Cancellation of Hijrahfest signals concern over changes in religious authority



Participants at a Hijrahfest “Roadshow” event in Medan, North Sumatra, in 2019. Photo by Septianda Perdana for Antara.

After hosting successful events in 2018 and 2019, ‘Born Again’ Muslim and former MTV VJ Arie Untung and his team had big plans for ‘Hijrahfest’ in Surabaya from October 14-16, 2022.

Hijrahfest bills itself as a gathering for boom-goers hijrah movement in Indonesia. Hijrah refers to the migration of Muhammad and his followers from Mecca to Medina. But in Indonesia, the hijrah trend generally refers to nominal Muslims adopting (or “migrating to”) more pious lifestyles. Followers of the movement typically wear Islamic clothing and often pepper their conversations with Islamic words to emphasize their Muslimness.

Celebrities like Arie Untung, Teuku Wisnu, Irwansyah, Dude Herlino, Dimas Seto, Natta Reza and Mario Irwinsyah, have been prominent supporters of the movement and regularly publicize their shift to more conservative interpretations of Islam to their millions of followers. followers on social networks.

Hijrahfest 2022 was supposed to mark the return of in-person activities after Covid-19 forced the festival online in 2020 and 2021. Entrance tickets were sold out and small vendors selling halal lifestyle products were already on display. gathered at the East Java Convention Center, Jatim Exhibition.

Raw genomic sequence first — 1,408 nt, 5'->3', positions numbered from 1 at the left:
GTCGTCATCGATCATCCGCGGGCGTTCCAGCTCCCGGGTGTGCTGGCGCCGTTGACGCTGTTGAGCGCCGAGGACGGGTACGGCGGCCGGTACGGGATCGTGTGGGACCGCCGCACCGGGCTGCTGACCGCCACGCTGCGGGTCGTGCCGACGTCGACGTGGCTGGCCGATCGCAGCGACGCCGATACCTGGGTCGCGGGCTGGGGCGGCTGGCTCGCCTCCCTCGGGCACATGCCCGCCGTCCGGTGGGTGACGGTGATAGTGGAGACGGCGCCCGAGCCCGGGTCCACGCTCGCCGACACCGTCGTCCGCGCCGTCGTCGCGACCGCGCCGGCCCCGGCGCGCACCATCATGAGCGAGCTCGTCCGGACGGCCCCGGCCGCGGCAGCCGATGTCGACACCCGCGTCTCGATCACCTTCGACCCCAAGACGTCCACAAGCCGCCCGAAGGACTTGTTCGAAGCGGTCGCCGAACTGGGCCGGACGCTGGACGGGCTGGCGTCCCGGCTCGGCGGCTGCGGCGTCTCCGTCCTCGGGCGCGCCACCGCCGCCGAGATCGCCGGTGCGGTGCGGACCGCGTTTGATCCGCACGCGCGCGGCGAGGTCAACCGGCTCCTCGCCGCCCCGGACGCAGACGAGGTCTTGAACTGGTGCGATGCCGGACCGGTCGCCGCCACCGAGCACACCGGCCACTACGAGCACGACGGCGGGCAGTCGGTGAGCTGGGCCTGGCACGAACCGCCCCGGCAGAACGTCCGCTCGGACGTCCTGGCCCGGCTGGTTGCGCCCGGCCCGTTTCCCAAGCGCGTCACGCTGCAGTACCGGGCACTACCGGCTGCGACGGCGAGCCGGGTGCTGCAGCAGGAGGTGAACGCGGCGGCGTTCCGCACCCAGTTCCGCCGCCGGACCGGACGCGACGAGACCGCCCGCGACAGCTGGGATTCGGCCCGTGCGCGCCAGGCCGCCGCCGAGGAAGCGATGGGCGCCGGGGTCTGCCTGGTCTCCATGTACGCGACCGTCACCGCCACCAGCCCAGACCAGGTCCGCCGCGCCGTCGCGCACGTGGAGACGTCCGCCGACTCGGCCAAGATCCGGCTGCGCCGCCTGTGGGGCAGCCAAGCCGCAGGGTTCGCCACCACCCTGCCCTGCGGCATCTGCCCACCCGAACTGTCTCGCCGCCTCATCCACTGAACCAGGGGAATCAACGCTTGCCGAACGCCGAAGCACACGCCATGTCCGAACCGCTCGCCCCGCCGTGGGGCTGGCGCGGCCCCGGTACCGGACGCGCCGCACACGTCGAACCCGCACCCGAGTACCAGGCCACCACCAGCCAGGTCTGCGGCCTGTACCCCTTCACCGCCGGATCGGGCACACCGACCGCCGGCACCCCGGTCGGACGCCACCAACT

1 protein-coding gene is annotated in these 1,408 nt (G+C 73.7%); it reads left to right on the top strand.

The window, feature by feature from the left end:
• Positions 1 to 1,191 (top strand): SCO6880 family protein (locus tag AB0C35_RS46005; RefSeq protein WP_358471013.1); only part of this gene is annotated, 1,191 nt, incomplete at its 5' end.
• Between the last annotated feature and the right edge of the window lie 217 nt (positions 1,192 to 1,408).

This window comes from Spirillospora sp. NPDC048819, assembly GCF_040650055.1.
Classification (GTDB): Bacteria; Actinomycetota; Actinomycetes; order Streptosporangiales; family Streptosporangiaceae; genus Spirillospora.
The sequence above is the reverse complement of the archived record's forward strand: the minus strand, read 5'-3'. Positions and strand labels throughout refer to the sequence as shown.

But a day before the event, Hijrahfest was canceled.

The event was canceled following major protests from senior Nahdlatul Ulama (NU) officials, including Akh Muzaki, the secretary of NU East Java, and Ahsanul Haq, a deputy head of NU East Java and head of the branch of East Java from the Indonesian Council. Ulama (MUI).

They complained that the NU and MUI logos had been used in publicity material for the event without permission. Akh Muzaki also expressed concern that the event could feature appearances by Islamic preachers who were previously members of the banned Hizbut Tahrir Indonesia (HTI). He said HTI espoused views incompatible with Pancasila state ideology and the concept of the Unitary State of the Republic of Indonesia (NKRI).

This issue could have been resolved with better communication between Arie Untung’s team and NU East Java leadership. Indeed, Arie Untung soon realized his mistake and issued a public apology to NU and MUI. He claimed his team was in talks with NU and MUI, but admitted their logos were used before formal approval was secured.

This unethical conduct by the organizers, while unprofessional, seems somewhat out of step with the strident dismissal of the event by these senior NU officials. A more likely explanation is that the mainstream NU feels threatened by the growing prominence of the more conservative hijrah movement.

The growth of the Indonesian middle class and increased use of social media has provided fertile ground for renewed interest in Islamic lifestyles. Preachers like Hanan Attaki, Handy Bonnie, Evie Effendi, Abdul Somad and Adi Hidayat have capitalized on this, attracting huge numbers of young Muslims by taking a pop culture approach to propagating Islamic teachings (da’wa). This type of approach is particularly popular among adherents of the hijrah movement and young urban Muslims, who seek clear guidelines on what is permitted (halal) and prohibited (haram) in their daily lives.